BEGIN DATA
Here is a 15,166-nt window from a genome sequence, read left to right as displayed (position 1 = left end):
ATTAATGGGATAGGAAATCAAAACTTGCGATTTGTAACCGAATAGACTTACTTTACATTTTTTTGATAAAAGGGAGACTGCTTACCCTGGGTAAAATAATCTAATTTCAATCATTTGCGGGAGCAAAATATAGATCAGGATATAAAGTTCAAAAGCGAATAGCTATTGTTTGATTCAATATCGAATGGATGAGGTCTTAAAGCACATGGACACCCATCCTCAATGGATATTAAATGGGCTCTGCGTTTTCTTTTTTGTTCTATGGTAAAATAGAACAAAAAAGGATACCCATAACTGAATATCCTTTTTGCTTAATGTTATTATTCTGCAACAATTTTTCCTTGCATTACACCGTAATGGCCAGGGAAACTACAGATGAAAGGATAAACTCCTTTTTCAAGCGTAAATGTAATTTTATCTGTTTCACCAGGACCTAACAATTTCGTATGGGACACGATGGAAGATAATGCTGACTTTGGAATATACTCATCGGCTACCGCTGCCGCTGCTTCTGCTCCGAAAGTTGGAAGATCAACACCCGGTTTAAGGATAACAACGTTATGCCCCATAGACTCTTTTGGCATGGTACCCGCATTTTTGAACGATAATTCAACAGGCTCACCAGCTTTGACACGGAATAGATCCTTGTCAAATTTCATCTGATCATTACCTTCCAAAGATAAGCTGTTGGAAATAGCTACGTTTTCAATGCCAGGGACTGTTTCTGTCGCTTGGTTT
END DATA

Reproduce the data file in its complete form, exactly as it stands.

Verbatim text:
Here is a 15,166-nt window from a genome sequence, read left to right as displayed (position 1 = left end):
ATTAATGGGATAGGAAATCAAAACTTGCGATTTGTAACCGAATAGACTTACTTTACATTTTTTTGATAAAAGGGAGACTGCTTACCCTGGGTAAAATAATCTAATTTCAATCATTTGCGGGAGCAAAATATAGATCAGGATATAAAGTTCAAAAGCGAATAGCTATTGTTTGATTCAATATCGAATGGATGAGGTCTTAAAGCACATGGACACCCATCCTCAATGGATATTAAATGGGCTCTGCGTTTTCTTTTTTGTTCTATGGTAAAATAGAACAAAAAAGGATACCCATAACTGAATATCCTTTTTGCTTAATGTTATTATTCTGCAACAATTTTTCCTTGCATTACACCGTAATGGCCAGGGAAACTACAGATGAAAGGATAAACTCCTTTTTCAAGCGTAAATGTAATTTTATCTGTTTCACCAGGACCTAACAATTTCGTATGGGACACGATGGAAGATAATGCTGACTTTGGAATATACTCATCGGCTACCGCTGCCGCTGCTTCTGCTCCGAAAGTTGGAAGATCAACACCCGGTTTAAGGATAACAACGTTATGCCCCATAGACTCTTTTGGCATGGTACCCGCATTTTTGAACGATAATTCAACAGGCTCACCAGCTTTGACACGGAATAGATCCTTGTCAAATTTCATCTGATCATTACCTTCCAAAGATAAGCTGTTGGAAATAGCTACGTTTTCAATGCCAGGGACTGTTTCTGTCGCTTGGTTT